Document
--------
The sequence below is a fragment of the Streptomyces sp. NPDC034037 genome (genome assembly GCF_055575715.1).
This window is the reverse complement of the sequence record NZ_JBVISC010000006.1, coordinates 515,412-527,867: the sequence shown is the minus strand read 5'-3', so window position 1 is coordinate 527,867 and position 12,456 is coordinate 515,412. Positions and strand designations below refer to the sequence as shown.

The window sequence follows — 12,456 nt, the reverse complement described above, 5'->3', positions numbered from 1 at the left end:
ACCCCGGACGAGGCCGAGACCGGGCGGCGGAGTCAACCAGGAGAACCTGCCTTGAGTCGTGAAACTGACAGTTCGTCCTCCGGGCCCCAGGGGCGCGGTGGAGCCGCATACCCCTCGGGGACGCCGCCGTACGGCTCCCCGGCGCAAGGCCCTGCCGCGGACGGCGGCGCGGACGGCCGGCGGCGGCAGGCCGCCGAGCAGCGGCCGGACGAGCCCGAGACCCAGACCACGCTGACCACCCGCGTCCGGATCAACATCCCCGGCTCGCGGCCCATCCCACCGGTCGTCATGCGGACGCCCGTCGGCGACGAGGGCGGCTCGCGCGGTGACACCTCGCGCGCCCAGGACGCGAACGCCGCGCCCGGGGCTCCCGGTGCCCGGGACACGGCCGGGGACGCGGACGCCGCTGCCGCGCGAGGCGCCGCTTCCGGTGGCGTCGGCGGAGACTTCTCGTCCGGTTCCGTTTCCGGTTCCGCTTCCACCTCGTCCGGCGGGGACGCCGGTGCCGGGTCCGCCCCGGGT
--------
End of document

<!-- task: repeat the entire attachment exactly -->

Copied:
The sequence below is a fragment of the Streptomyces sp. NPDC034037 genome (genome assembly GCF_055575715.1).
This window is the reverse complement of the sequence record NZ_JBVISC010000006.1, coordinates 515,412-527,867: the sequence shown is the minus strand read 5'-3', so window position 1 is coordinate 527,867 and position 12,456 is coordinate 515,412. Positions and strand designations below refer to the sequence as shown.

The window sequence follows — 12,456 nt, the reverse complement described above, 5'->3', positions numbered from 1 at the left end:
ACCCCGGACGAGGCCGAGACCGGGCGGCGGAGTCAACCAGGAGAACCTGCCTTGAGTCGTGAAACTGACAGTTCGTCCTCCGGGCCCCAGGGGCGCGGTGGAGCCGCATACCCCTCGGGGACGCCGCCGTACGGCTCCCCGGCGCAAGGCCCTGCCGCGGACGGCGGCGCGGACGGCCGGCGGCGGCAGGCCGCCGAGCAGCGGCCGGACGAGCCCGAGACCCAGACCACGCTGACCACCCGCGTCCGGATCAACATCCCCGGCTCGCGGCCCATCCCACCGGTCGTCATGCGGACGCCCGTCGGCGACGAGGGCGGCTCGCGCGGTGACACCTCGCGCGCCCAGGACGCGAACGCCGCGCCCGGGGCTCCCGGTGCCCGGGACACGGCCGGGGACGCGGACGCCGCTGCCGCGCGAGGCGCCGCTTCCGGTGGCGTCGGCGGAGACTTCTCGTCCGGTTCCGTTTCCGGTTCCGCTTCCACCTCGTCCGGCGGGGACGCCGGTGCCGGGTCCGCCCCGGGT